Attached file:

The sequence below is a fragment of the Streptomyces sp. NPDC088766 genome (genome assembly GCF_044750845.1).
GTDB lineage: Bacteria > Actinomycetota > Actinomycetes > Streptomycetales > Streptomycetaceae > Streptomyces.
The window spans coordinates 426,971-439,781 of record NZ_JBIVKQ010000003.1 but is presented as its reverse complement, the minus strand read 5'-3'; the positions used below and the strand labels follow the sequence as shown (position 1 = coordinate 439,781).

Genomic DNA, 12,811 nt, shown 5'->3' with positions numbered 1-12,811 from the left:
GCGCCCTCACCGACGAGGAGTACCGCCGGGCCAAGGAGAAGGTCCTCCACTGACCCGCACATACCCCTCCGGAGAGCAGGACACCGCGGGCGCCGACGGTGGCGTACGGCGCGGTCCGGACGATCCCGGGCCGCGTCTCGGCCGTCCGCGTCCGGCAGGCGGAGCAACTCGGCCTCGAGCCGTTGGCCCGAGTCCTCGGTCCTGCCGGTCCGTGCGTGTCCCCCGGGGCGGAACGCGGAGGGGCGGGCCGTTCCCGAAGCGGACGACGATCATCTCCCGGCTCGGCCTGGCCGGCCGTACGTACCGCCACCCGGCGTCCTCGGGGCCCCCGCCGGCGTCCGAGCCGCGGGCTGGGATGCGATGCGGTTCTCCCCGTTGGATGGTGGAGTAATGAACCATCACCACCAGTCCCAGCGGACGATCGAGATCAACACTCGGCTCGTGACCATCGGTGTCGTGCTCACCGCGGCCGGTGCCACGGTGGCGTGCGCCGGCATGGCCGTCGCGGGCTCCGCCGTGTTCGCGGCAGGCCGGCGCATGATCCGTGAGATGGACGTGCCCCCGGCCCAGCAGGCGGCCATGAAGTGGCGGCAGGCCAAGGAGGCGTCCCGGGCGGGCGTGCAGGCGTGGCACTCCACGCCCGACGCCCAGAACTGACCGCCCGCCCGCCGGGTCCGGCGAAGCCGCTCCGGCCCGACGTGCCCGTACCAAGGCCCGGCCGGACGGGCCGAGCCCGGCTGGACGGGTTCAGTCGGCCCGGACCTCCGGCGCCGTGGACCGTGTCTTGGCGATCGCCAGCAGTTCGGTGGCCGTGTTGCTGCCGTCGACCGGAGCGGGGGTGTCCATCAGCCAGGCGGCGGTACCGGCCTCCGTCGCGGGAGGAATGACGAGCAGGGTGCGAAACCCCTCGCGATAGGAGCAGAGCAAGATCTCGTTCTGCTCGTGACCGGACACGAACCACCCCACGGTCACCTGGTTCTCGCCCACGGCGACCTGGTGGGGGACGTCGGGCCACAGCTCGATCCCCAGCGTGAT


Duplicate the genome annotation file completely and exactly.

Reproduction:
The sequence below is a fragment of the Streptomyces sp. NPDC088766 genome (genome assembly GCF_044750845.1).
GTDB lineage: Bacteria > Actinomycetota > Actinomycetes > Streptomycetales > Streptomycetaceae > Streptomyces.
The window spans coordinates 426,971-439,781 of record NZ_JBIVKQ010000003.1 but is presented as its reverse complement, the minus strand read 5'-3'; the positions used below and the strand labels follow the sequence as shown (position 1 = coordinate 439,781).

Genomic DNA, 12,811 nt, shown 5'->3' with positions numbered 1-12,811 from the left:
GCGCCCTCACCGACGAGGAGTACCGCCGGGCCAAGGAGAAGGTCCTCCACTGACCCGCACATACCCCTCCGGAGAGCAGGACACCGCGGGCGCCGACGGTGGCGTACGGCGCGGTCCGGACGATCCCGGGCCGCGTCTCGGCCGTCCGCGTCCGGCAGGCGGAGCAACTCGGCCTCGAGCCGTTGGCCCGAGTCCTCGGTCCTGCCGGTCCGTGCGTGTCCCCCGGGGCGGAACGCGGAGGGGCGGGCCGTTCCCGAAGCGGACGACGATCATCTCCCGGCTCGGCCTGGCCGGCCGTACGTACCGCCACCCGGCGTCCTCGGGGCCCCCGCCGGCGTCCGAGCCGCGGGCTGGGATGCGATGCGGTTCTCCCCGTTGGATGGTGGAGTAATGAACCATCACCACCAGTCCCAGCGGACGATCGAGATCAACACTCGGCTCGTGACCATCGGTGTCGTGCTCACCGCGGCCGGTGCCACGGTGGCGTGCGCCGGCATGGCCGTCGCGGGCTCCGCCGTGTTCGCGGCAGGCCGGCGCATGATCCGTGAGATGGACGTGCCCCCGGCCCAGCAGGCGGCCATGAAGTGGCGGCAGGCCAAGGAGGCGTCCCGGGCGGGCGTGCAGGCGTGGCACTCCACGCCCGACGCCCAGAACTGACCGCCCGCCCGCCGGGTCCGGCGAAGCCGCTCCGGCCCGACGTGCCCGTACCAAGGCCCGGCCGGACGGGCCGAGCCCGGCTGGACGGGTTCAGTCGGCCCGGACCTCCGGCGCCGTGGACCGTGTCTTGGCGATCGCCAGCAGTTCGGTGGCCGTGTTGCTGCCGTCGACCGGAGCGGGGGTGTCCATCAGCCAGGCGGCGGTACCGGCCTCCGTCGCGGGAGGAATGACGAGCAGGGTGCGAAACCCCTCGCGATAGGAGCAGAGCAAGATCTCGTTCTGCTCGTGACCGGACACGAACCACCCCACGGTCACCTGGTTCTCGCCCACGGCGACCTGGTGGGGGACGTCGGGCCACAGCTCGATCCCCAGCGTGAT